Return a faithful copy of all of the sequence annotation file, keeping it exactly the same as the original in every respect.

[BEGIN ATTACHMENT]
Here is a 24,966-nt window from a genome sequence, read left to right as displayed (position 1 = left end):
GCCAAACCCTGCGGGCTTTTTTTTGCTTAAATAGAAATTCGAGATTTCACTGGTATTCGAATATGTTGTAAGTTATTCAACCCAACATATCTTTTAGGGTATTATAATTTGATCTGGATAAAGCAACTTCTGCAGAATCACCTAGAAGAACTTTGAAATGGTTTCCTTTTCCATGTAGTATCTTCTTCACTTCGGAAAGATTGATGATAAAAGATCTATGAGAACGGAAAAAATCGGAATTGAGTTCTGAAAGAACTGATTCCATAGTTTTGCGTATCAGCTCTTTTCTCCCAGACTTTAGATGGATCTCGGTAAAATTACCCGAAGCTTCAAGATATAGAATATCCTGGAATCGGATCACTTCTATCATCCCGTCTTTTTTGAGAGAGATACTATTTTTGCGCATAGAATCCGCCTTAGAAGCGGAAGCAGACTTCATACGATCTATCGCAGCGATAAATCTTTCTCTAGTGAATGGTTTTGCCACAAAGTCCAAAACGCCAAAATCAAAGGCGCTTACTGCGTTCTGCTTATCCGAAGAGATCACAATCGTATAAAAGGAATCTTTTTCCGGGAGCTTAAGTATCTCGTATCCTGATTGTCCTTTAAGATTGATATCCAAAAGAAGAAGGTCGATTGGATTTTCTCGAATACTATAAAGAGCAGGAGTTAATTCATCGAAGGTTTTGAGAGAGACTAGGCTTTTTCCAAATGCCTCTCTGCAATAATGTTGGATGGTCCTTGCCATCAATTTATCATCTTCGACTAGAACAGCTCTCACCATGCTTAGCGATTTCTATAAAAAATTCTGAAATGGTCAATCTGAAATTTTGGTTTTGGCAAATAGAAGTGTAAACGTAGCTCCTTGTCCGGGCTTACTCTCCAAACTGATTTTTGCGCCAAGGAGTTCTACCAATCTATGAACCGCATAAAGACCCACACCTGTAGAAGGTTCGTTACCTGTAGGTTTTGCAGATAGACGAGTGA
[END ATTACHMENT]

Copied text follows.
Here is a 24,966-nt window from a genome sequence, read left to right as displayed (position 1 = left end):
GCCAAACCCTGCGGGCTTTTTTTTGCTTAAATAGAAATTCGAGATTTCACTGGTATTCGAATATGTTGTAAGTTATTCAACCCAACATATCTTTTAGGGTATTATAATTTGATCTGGATAAAGCAACTTCTGCAGAATCACCTAGAAGAACTTTGAAATGGTTTCCTTTTCCATGTAGTATCTTCTTCACTTCGGAAAGATTGATGATAAAAGATCTATGAGAACGGAAAAAATCGGAATTGAGTTCTGAAAGAACTGATTCCATAGTTTTGCGTATCAGCTCTTTTCTCCCAGACTTTAGATGGATCTCGGTAAAATTACCCGAAGCTTCAAGATATAGAATATCCTGGAATCGGATCACTTCTATCATCCCGTCTTTTTTGAGAGAGATACTATTTTTGCGCATAGAATCCGCCTTAGAAGCGGAAGCAGACTTCATACGATCTATCGCAGCGATAAATCTTTCTCTAGTGAATGGTTTTGCCACAAAGTCCAAAACGCCAAAATCAAAGGCGCTTACTGCGTTCTGCTTATCCGAAGAGATCACAATCGTATAAAAGGAATCTTTTTCCGGGAGCTTAAGTATCTCGTATCCTGATTGTCCTTTAAGATTGATATCCAAAAGAAGAAGGTCGATTGGATTTTCTCGAATACTATAAAGAGCAGGAGTTAATTCATCGAAGGTTTTGAGAGAGACTAGGCTTTTTCCAAATGCCTCTCTGCAATAATGTTGGATGGTCCTTGCCATCAATTTATCATCTTCGACTAGAACAGCTCTCACCATGCTTAGCGATTTCTATAAAAAATTCTGAAATGGTCAATCTGAAATTTTGGTTTTGGCAAATAGAAGTGTAAACGTAGCTCCTTGTCCGGGCTTACTCTCCAAACTGATTTTTGCGCCAAGGAGTTCTACCAATCTATGAACCGCATAAAGACCCACACCTGTAGAAGGTTCGTTACCTGTAGGTTTTGCAGATAGACGAGTGA